A common Parkinson’s gene mutation plays a role in the formation of fatty plaque in the brain that can destroy nerve cells controlling movement, a study suggests.
The research, “GBA1 deficiency negatively affects physiological α-synuclein tetramers and related multimers,” was published in the Proceedings of the National Academy of Sciences.
Five to 10 percent of Parkinson’s patients have a mutation of the GBA1 gene. It generates an enzyme responsible for breaking down a large fat molecule into smaller ones called ceramides.
Fat molecules are the glue that helps proteins maintain a complex design in cell membranes. The GBA1 enzyme is supposed to ensure that the glue is strong enough to hold the mosaic together.
In addition to ensuring cell membrane integrity, the enzyme is also responsible for the normal functioning of the cell’s recycling system.
Johns Hopkins researchers used the gene editing technology CRISPR-Cas9 to remove the enzyme from lab-grown brain cells. As expected, its depletion led to an accumulation of a fatty molecule called glucosylceramide and increased cell stress.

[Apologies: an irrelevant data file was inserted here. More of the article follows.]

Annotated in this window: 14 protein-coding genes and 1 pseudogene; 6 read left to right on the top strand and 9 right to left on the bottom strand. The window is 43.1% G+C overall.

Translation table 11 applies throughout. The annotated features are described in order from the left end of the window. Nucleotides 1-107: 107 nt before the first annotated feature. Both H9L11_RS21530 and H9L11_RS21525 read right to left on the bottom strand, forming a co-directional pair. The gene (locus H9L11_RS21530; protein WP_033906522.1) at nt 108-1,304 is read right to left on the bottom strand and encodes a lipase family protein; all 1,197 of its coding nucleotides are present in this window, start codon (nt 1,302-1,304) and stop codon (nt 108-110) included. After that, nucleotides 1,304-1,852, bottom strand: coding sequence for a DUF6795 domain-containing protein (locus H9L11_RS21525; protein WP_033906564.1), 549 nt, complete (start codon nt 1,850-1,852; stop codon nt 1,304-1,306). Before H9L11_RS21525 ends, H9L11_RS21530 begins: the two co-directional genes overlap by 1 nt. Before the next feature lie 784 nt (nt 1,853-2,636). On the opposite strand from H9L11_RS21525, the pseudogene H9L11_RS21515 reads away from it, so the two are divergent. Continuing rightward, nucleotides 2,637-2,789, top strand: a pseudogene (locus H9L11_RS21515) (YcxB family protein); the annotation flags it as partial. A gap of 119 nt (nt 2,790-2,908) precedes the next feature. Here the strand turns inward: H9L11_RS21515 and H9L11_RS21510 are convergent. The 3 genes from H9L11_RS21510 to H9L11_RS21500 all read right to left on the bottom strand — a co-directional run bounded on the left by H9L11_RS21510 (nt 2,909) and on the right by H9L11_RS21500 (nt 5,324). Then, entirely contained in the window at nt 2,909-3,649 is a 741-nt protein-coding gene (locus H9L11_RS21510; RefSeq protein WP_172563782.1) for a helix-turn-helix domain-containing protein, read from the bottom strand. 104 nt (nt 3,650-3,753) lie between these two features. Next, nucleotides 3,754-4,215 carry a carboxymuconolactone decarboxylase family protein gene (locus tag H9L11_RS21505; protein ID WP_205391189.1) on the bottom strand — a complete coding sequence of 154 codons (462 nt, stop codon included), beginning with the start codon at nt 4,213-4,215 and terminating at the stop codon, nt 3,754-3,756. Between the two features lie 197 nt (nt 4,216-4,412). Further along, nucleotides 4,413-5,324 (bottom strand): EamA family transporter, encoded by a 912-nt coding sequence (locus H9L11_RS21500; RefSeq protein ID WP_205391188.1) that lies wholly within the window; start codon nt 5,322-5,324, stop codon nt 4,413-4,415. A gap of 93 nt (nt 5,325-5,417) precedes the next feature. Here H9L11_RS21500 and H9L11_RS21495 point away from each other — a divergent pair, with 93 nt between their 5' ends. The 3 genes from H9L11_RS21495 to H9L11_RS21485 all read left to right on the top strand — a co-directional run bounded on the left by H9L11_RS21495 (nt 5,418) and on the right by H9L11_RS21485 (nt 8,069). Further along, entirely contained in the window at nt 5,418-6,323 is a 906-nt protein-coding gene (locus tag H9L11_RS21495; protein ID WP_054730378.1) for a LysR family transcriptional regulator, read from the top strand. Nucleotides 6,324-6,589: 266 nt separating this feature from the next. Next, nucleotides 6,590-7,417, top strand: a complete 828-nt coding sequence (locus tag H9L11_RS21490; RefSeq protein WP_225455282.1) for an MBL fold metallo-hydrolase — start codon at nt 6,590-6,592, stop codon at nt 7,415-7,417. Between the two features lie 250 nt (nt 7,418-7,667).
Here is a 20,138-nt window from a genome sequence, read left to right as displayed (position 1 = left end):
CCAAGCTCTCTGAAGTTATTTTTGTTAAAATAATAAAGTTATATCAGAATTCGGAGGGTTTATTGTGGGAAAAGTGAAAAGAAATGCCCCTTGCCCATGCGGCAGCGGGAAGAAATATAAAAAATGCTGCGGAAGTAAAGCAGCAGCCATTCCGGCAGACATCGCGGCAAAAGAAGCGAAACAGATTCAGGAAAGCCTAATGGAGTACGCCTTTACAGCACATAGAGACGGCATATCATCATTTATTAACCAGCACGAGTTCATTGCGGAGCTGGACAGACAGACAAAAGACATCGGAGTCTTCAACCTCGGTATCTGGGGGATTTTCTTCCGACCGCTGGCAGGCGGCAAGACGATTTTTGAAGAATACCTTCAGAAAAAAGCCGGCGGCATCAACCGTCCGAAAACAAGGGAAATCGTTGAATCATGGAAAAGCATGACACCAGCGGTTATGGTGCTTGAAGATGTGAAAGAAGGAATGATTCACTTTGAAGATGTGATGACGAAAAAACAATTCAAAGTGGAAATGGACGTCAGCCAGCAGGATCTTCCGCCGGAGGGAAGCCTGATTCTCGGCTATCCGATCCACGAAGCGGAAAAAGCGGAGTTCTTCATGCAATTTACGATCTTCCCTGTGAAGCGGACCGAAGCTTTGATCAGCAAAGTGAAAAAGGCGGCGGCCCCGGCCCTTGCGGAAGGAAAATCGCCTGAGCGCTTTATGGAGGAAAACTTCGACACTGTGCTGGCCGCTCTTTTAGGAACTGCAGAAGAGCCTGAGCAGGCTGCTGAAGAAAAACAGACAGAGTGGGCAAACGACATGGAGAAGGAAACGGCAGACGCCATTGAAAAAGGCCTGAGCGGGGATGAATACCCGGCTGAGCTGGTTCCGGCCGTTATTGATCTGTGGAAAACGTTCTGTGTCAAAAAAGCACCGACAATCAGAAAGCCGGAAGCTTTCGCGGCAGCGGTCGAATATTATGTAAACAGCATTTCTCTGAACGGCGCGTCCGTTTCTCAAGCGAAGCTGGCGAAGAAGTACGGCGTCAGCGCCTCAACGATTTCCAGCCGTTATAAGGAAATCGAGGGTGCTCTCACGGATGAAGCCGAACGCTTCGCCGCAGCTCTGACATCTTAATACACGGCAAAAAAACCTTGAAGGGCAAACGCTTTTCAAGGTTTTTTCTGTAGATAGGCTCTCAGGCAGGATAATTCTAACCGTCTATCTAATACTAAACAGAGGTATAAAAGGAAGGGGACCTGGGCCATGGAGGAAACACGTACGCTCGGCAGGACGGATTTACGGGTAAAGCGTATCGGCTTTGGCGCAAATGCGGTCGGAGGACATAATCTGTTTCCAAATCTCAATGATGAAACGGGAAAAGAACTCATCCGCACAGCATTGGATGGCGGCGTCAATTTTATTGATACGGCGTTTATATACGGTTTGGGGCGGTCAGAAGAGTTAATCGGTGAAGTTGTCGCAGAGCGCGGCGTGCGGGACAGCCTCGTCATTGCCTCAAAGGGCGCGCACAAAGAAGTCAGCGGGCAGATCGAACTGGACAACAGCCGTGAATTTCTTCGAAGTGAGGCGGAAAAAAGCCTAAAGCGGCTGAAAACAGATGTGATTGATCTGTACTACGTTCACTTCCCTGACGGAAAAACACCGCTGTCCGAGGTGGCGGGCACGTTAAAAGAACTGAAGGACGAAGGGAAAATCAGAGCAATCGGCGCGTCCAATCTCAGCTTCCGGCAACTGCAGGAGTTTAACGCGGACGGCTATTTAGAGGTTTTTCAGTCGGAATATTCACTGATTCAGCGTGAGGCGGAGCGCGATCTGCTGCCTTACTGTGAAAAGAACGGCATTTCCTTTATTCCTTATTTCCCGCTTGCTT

Strikingly, when glucosylceramide levels rose, the number of stable alpha-synuclein tetramers — a hallmark of Parkinson’s disease — fell.
The treatment led to cells recovering their levels of alpha-synuclein tetramers. This suggested that high levels of glucosylceramide destabilize the cell membrane mix. The result is alpha-synuclein tetramers falling out of the mosaic and breaking into single alpha-synucleins, the researchers said.
To further assess the potential of targeting GBA1 to treat Parkinson’s, the team used brain cells collected from a patient with a mutated GBA1 gene. These cells had lower than normal GBA1 activity and higher than normal levels of glucosylceramide. The result was an accumulation of alpha-synuclein monomers.
Once more, treatment with Zavesca promoted alpha-synuclein stability and tetramer formation, while preventing the accumulation of alpha-synuclein fibrils that is characteristic of Parkinson’s disease. In addition, the researchers showed that increasing the amount of functional GBA1 with gene therapy also promoted alpha-synuclein stability.
“We believe this study gives us a better understanding of the effects of GBA1 mutation and its role in the development and progress of Parkinson’s disease,” Dr. Han Seok Ko, an associate professor of neurology at the Johns Hopkins University School of Medicine’s Institute for Cell Engineering, said in a press release.
The team plans to continue study the enzyme’s effect on alpha-synuclein and nerve cell health.